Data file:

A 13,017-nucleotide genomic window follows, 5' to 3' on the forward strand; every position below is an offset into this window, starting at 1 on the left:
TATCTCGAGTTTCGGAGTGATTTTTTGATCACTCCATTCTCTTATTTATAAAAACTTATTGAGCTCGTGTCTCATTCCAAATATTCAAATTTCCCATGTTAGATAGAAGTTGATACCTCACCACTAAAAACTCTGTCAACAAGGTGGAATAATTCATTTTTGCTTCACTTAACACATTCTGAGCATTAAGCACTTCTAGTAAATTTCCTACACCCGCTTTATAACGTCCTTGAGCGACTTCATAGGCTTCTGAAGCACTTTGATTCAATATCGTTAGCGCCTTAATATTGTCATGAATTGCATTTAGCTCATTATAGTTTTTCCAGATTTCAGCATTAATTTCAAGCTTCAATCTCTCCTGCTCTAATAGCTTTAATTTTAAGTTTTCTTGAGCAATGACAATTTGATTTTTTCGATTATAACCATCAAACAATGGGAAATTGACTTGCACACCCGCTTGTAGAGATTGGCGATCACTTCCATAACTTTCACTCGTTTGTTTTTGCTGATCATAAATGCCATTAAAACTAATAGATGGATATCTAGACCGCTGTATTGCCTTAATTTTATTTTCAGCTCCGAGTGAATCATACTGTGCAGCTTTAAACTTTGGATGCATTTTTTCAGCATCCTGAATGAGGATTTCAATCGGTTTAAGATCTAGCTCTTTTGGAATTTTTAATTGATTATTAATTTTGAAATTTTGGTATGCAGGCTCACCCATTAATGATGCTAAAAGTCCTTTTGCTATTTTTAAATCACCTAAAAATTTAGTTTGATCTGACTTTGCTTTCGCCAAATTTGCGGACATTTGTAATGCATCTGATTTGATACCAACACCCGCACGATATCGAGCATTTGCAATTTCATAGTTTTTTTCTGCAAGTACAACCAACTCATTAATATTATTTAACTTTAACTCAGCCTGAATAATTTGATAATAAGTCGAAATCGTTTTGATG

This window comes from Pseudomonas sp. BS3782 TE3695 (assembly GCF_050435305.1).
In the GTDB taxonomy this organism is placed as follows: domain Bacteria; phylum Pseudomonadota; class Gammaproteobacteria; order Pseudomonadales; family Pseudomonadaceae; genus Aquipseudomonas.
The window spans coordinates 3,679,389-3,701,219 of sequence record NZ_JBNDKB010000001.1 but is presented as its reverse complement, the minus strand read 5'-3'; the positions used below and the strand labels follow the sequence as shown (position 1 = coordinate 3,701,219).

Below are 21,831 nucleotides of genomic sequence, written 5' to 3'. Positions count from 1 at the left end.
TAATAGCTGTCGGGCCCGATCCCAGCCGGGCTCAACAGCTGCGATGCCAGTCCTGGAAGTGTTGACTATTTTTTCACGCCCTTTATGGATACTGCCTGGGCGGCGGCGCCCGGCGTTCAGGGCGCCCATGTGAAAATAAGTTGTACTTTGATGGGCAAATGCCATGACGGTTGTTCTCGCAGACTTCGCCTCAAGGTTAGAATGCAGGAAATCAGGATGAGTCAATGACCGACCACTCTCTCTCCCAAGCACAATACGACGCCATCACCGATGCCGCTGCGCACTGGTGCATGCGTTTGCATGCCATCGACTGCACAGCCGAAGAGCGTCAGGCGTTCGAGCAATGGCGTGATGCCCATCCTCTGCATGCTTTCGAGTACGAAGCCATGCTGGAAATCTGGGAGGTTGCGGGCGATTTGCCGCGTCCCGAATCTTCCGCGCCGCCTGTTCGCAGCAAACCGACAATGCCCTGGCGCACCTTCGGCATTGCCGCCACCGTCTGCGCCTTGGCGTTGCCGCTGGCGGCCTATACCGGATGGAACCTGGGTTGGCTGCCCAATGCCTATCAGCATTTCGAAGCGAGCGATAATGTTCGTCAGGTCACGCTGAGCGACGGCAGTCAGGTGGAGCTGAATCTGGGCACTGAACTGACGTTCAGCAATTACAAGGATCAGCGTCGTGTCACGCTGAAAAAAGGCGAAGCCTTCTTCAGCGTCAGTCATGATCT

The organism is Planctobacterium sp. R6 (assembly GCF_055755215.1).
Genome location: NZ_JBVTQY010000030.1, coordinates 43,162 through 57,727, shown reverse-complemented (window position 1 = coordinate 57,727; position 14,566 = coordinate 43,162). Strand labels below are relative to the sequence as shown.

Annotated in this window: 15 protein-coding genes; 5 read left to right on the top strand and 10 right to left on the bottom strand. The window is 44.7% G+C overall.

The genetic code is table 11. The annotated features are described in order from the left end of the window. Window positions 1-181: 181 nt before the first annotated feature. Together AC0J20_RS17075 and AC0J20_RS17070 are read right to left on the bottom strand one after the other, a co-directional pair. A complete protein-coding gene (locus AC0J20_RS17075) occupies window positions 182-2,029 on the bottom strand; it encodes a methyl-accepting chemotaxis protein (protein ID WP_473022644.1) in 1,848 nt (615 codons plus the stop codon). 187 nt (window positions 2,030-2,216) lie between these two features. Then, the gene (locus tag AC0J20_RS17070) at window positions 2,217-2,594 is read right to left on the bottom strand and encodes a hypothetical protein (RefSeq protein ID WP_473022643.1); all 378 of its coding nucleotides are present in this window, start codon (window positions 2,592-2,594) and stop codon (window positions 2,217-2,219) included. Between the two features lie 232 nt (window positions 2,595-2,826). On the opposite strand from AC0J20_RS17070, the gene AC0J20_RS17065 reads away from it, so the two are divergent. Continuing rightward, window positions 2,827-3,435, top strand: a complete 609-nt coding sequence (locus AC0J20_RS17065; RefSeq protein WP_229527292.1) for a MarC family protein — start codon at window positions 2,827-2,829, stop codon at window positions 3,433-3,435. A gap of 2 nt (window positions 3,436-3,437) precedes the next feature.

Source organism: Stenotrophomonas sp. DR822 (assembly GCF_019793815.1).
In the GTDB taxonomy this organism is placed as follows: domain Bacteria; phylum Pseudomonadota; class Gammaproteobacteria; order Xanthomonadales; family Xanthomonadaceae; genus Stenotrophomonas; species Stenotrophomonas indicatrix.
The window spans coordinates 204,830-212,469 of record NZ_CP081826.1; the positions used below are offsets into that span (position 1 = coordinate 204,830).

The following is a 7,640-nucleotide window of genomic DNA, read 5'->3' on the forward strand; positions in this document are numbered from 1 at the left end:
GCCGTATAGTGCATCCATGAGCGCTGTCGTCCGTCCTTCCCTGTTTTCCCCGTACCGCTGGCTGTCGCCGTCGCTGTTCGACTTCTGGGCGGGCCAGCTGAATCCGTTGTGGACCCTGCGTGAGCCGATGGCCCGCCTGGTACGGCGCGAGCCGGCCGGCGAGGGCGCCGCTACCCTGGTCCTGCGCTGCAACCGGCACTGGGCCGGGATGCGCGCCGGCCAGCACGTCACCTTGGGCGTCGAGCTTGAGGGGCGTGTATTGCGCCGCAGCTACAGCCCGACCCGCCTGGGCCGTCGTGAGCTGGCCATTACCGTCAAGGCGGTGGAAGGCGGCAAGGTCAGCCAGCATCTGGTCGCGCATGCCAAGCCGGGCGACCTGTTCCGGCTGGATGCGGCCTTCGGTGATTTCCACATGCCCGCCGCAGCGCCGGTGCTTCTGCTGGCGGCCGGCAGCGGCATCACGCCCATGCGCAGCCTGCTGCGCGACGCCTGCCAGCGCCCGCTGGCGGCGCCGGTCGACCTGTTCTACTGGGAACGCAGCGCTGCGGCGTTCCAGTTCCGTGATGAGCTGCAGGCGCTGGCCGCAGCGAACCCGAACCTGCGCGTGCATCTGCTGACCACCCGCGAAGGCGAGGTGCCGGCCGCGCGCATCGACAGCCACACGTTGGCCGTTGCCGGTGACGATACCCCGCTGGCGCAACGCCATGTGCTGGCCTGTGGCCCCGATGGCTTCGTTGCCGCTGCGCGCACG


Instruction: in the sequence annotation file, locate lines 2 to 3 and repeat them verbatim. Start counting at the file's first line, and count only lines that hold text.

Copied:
TATCTCGAGTTTCGGAGTGATTTTTTGATCACTCCATTCTCTTATTTATAAAAACTTATTGAGCTCGTGTCTCATTCCAAATATTCAAATTTCCCATGTTAGATAGAAGTTGATACCTCACCACTAAAAACTCTGTCAACAAGGTGGAATAATTCATTTTTGCTTCACTTAACACATTCTGAGCATTAAGCACTTCTAGTAAATTTCCTACACCCGCTTTATAACGTCCTTGAGCGACTTCATAGGCTTCTGAAGCACTTTGATTCAATATCGTTAGCGCCTTAATATTGTCATGAATTGCATTTAGCTCATTATAGTTTTTCCAGATTTCAGCATTAATTTCAAGCTTCAATCTCTCCTGCTCTAATAGCTTTAATTTTAAGTTTTCTTGAGCAATGACAATTTGATTTTTTCGATTATAACCATCAAACAATGGGAAATTGACTTGCACACCCGCTTGTAGAGATTGGCGATCACTTCCATAACTTTCACTCGTTTGTTTTTGCTGATCATAAATGCCATTAAAACTAATAGATGGATATCTAGACCGCTGTATTGCCTTAATTTTATTTTCAGCTCCGAGTGAATCATACTGTGCAGCTTTAAACTTTGGATGCATTTTTTCAGCATCCTGAATGAGGATTTCAATCGGTTTAAGATCTAGCTCTTTTGGAATTTTTAATTGATTATTAATTTTGAAATTTTGGTATGCAGGCTCACCCATTAATGATGCTAAAAGTCCTTTTGCTATTTTTAAATCACCTAAAAATTTAGTTTGATCTGACTTTGCTTTCGCCAAATTTGCGGACATTTGTAATGCATCTGATTTGATACCAACACCCGCACGATATCGAGCATTTGCAATTTCATAGTTTTTTTCTGCAAGTACAACCAACTCATTAATATTATTTAACTTTAACTCAGCCTGAATAATTTGATAATAAGTCGAAATCGTTTTGATG

This window comes from Pseudomonas sp. BS3782 TE3695 (assembly GCF_050435305.1).